In Romans 13.1 Paul writes, ‘Let every person be subject to the governing authorities … anyone who resists the authorities resists what God has appointed’. Romans 13.1-7 is the starting point for the essay, for it raises an acute problem: for every text of resistance and liberation, we can also find at least one of accommodation and oppression. My exploration of this problem has three stages: I begin with the questions Romans 13 poses for those readings that interpret the New Testament as an anti-imperial and anti-colonial collection of texts. From there I consider the full run of political ambivalences and contradictions in Paul’s letters. I close by asking what we can do with these contradictions. I suggest a more materialist position in which Paul’s contradictions are signals of deeper socio-economic ones.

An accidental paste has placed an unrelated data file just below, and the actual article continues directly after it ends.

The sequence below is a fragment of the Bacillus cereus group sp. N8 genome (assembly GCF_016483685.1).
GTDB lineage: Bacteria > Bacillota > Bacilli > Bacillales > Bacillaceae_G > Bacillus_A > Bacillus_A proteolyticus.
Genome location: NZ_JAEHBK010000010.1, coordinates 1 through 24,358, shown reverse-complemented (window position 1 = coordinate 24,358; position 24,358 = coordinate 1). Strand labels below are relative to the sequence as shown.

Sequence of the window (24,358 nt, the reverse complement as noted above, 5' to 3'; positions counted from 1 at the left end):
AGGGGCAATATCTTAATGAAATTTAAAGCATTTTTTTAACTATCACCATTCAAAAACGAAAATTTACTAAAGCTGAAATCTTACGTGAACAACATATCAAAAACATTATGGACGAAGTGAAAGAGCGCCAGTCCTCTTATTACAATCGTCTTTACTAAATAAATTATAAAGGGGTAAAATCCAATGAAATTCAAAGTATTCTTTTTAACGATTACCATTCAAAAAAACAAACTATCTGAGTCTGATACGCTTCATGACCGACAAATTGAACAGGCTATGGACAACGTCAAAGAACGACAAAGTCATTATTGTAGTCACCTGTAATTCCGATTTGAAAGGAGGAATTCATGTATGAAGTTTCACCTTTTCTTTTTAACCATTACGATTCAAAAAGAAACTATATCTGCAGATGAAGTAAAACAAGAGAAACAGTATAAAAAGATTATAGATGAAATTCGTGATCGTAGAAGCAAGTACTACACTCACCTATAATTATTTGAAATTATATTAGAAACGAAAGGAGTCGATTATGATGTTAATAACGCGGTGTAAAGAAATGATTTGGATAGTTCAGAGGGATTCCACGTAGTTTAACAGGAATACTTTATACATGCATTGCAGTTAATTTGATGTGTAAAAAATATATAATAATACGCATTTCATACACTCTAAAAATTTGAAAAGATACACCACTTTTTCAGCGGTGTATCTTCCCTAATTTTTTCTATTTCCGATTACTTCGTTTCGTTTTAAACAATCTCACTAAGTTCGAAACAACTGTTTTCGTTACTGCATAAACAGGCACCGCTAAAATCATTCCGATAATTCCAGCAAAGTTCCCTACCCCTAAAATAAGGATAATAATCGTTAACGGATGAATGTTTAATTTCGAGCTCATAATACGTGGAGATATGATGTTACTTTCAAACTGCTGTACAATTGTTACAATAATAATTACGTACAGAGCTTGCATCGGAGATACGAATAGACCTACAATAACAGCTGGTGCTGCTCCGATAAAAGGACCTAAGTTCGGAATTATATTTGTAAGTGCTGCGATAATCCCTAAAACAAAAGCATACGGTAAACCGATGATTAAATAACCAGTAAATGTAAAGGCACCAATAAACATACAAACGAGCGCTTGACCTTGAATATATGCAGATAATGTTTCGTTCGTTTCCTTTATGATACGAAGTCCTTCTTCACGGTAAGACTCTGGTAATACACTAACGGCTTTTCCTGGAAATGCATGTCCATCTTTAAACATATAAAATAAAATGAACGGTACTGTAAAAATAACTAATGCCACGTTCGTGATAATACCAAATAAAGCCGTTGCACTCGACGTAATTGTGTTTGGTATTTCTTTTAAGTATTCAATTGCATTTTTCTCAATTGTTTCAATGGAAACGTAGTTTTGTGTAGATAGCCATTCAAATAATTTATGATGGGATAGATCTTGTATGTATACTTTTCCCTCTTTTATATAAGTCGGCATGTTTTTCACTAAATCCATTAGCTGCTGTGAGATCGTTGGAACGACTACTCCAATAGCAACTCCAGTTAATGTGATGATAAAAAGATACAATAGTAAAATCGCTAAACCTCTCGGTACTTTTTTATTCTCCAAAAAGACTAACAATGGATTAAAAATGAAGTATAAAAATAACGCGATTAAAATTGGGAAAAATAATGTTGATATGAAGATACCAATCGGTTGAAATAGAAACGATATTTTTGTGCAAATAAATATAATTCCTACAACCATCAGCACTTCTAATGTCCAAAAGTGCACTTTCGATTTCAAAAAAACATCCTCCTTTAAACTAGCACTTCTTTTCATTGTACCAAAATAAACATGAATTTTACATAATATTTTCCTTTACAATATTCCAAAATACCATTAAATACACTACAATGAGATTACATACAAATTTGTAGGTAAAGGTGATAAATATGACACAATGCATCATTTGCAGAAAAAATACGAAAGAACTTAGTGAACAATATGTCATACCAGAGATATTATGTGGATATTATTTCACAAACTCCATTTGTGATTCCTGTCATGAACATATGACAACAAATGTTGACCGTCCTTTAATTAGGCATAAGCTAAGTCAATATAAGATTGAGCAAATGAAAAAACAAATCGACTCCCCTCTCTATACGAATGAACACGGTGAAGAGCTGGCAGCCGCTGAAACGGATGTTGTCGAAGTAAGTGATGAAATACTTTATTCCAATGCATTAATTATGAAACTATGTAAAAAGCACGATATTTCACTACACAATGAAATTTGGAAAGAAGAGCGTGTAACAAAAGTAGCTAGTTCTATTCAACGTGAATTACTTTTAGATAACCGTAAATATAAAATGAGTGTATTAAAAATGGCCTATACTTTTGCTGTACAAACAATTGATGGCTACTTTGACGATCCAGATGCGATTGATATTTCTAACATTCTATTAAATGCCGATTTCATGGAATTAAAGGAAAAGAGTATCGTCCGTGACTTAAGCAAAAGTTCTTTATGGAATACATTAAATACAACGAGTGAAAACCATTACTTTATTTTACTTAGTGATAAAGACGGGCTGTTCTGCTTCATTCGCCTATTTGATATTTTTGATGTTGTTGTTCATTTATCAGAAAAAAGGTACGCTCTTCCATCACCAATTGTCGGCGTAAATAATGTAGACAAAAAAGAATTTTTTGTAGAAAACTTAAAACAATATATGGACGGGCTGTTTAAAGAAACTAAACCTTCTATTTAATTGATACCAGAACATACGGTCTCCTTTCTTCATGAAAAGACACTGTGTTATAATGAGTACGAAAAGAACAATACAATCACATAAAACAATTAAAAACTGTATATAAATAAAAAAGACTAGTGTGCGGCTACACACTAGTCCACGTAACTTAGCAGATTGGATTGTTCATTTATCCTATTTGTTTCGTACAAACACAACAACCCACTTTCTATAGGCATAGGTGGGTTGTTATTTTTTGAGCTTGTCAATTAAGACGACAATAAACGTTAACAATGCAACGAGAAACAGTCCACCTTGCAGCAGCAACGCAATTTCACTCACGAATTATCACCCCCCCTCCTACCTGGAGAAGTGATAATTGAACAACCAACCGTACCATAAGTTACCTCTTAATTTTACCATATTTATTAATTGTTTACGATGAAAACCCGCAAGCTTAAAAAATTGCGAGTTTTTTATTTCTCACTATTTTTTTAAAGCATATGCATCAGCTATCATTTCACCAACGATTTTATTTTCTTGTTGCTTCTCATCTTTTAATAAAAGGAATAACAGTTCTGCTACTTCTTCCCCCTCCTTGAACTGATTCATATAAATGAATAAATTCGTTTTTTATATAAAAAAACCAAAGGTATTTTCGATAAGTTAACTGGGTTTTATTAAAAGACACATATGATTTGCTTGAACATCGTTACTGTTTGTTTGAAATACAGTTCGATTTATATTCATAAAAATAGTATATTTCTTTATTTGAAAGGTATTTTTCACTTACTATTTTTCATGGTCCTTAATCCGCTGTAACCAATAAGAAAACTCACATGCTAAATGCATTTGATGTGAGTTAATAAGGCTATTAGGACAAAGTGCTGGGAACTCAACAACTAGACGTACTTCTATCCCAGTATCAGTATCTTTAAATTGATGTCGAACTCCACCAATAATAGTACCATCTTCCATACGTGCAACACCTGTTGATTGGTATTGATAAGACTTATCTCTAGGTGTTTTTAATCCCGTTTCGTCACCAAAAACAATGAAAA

Postcolonial Interventions: Essays in Honor of R. S. Sugirtharajah p. 109-122